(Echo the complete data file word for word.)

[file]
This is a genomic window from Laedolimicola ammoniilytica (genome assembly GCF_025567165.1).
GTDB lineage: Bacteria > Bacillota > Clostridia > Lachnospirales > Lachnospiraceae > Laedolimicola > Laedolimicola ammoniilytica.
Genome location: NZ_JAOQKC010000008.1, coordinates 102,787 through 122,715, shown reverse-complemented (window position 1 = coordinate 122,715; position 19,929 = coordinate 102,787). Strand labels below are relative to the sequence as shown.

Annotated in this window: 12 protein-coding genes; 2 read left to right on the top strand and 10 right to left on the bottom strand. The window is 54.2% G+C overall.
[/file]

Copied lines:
This is a genomic window from Laedolimicola ammoniilytica (genome assembly GCF_025567165.1).
GTDB lineage: Bacteria > Bacillota > Clostridia > Lachnospirales > Lachnospiraceae > Laedolimicola > Laedolimicola ammoniilytica.
Genome location: NZ_JAOQKC010000008.1, coordinates 102,787 through 122,715, shown reverse-complemented (window position 1 = coordinate 122,715; position 19,929 = coordinate 102,787). Strand labels below are relative to the sequence as shown.

Annotated in this window: 12 protein-coding genes; 2 read left to right on the top strand and 10 right to left on the bottom strand. The window is 54.2% G+C overall.